When I got to the finish I took a look at my timer. At first it didn't register, but when i took a second look I realized I had taken ten minutes off my time on that loop. The trail that had taken me 50 minutes to complete only two days earlier on my Enduro I completely in 40 minutes on the Stumpy. I was completely blown away. I still can't believe it. Ten minutes faster, with no stops to take a breather. I did stop three times, once to re-adjust seatpost height, once to check the hopefully-not-taco'd front wheel, and once to chat with another rider about the bike...none of these times were a "must stop" for physiological recovery needs. I think I could've shaved another 4 or 5 minutes without stopping. Unbelievable.

    Summary:

    Pros -
    • Super-fast, lightweight feeling frame and bike.
    • Super-stiff feeling, no flex detected in the front or rear, or at the bottom bracket. Noticeable flex is an issue for me on many bikes, not on this one.
    • Steamrolls obstacles as good as (and sometimes better than) my long travel 26" Enduro
    • Comfortable, stable-feeling cockpit
    • Easy to adjust suspension, was set and forget.


    Cons -
    • The Blacklite Command adjustable seatpost did not adjust.
    • The brakes did not quite have the power I would prefer. Disclaimer - I run Juicy 5's with 210mm rotors front and rear on my 26er.
    • Shifting into the big chainring was sometimes an issue. When it did shift it did so quickly and with a resounding clunk. When it didn't shift I lost momentum and got annoyed. Some of this was possibly user error, or a set-up issue on a beat up demo bike.
    • Tires not as substantial or grippy as I would prefer. Disclaimer - I run Maxxis super-tacky Minions on my 26er.
    • Wheelset is weight restricted to 240lbs. I looked this up after the fact, Dane the demo guy was mistaken when he told me there was no weight limit. I would not have been happy if I had folded a wheel and they wanted to charge me for replacement after giving me the go ahead to ride. Clydesdales be forewarned.
    • Price = $9900.00.


    The lightweight, slightly long-legged Stumpjumper is obviously inherently a much faster bike than my long-travel Enduro. I was 20% faster on the same loop. This difference is phenomenal, and almost seems impossible. My assumptions about the reasons for this, with what I think are the most significant factors first:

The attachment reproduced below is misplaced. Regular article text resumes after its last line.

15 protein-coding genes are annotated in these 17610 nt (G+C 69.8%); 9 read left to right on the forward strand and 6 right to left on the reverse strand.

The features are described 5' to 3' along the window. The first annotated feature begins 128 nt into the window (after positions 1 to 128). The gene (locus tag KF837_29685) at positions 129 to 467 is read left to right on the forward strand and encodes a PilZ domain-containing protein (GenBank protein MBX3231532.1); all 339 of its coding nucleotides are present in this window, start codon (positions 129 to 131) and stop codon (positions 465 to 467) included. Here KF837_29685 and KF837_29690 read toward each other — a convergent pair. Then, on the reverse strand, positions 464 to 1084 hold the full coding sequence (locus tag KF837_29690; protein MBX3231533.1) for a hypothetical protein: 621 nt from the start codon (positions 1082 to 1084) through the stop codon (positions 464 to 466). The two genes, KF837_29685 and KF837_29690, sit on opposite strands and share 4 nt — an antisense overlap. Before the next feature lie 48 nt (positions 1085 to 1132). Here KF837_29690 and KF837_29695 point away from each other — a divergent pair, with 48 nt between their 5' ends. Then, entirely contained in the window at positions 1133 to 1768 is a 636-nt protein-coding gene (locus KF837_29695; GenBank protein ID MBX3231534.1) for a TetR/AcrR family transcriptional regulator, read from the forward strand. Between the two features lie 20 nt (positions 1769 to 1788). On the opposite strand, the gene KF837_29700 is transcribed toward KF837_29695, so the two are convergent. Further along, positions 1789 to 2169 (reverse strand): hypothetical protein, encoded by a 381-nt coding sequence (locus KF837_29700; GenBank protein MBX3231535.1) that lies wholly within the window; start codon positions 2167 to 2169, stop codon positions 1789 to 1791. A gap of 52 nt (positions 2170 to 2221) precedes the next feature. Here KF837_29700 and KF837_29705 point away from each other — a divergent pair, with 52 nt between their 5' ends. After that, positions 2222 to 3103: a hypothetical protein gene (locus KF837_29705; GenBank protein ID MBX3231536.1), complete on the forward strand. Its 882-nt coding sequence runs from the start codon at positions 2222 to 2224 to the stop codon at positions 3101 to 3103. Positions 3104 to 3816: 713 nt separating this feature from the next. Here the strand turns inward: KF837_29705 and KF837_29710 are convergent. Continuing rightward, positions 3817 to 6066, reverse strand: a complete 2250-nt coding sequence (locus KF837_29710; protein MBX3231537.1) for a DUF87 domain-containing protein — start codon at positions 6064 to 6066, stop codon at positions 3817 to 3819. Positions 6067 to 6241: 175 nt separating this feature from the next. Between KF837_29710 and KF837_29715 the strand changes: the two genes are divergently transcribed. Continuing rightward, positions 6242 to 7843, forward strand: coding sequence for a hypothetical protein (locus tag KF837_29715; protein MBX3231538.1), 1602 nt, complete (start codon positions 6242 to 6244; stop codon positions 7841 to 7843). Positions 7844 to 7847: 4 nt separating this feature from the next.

• The 29" wheels carry more momentum down hills, on flat ground and over obstacles, and therefore more speed is carried into the uphill sections allowing more time to be spent in higher gears before downshifting and more uphill ground to be covered at speed.
    • The lightweight wheelset (likely 2+ pounds lighter than my 26" wheelset) accelerates and gets up to moving speed much more quickly with less energy expenditure.
    • The lighter weight bike is easier to manipulate and doesn't take as much energy to manhandle over technical obstacles and up hills.
    • The brain rear shock provided a stable pedaling platform allowing a much more efficient spin without pedal bob.


    At this point I know that a 29er is in my future. I have to sort out what frame and component choices get me the performance that I want (what I experienced on the S-works) with the strength and durability that I need.

    I'm curious about a couple of things:
    • Would the difference be as dramatic on a heavier, less blingy bike, say the aluminum Stumpjumper Comp with the working man's build vs. the S-works with carbon everything?
    • Just how much of a contributor to pedaling efficiency is the Brain? Can a standard Fox RPx(x) air, with or without propedal (or even PUSHed), come close or exceed the Brain's pedaling performance?
    • How well would the race-light carbon bits hold up to extended use by a large clyde? Are slightly heavier, but tried-and-true aluminum components a smarter choice?
    • Is the difference in perrfomance between the 29er and 26er magnified due to me not being a strong rider? Meaning - the lighter, better performing bike made more of a difference to me than it would've to a strong, highly-skilled rider whose abilities may equalize the capabilities of two dramatically different bikes?


    Any constructive input is welcome.

  2. #2
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    Not to be a D, but all this tells me is that your current bike sucks. $10K will get you a bike that is %5 better than a bike that is $3K, which is %1000 better than your bike for your terrain. It's still not all about the bike though. I ride rigid single speed and would pass you like your standing still. The lesson here is maybe upgrade to shorter travel, but work very hard on your fitness.

  3. #3
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    Nice write up. I think part of your speed increase is due to the "wow this thing is cool and fast" rush that happens whenever a new toy is taken out. I've found that no matter what it is, I'm usually faster on something new, at least initially.

    I'd also credit the wheels for a lot of the increased speed, ease of climbing, etc. I recently built up a HT 29er with ZTR Arch wheels and relatively light Ignitor EXO tires. One of the bikes that I used to ride before that purchase was a dual-squish Turner Burner with boat anchor (but strong) Mavic 819/XT wheels. The difference in acceleration and just keeping my speed up in general is very noticeable... the lighter wheels are way faster.

    As far as the difference between the $10k carbon thing and a more realistically priced bike is concerned... I don't know. I'd be curious to see what you think, but I doubt it's that much. Take out a more, oh, pedestrian version of the same bike on the same loop and see what happens.

  4. #4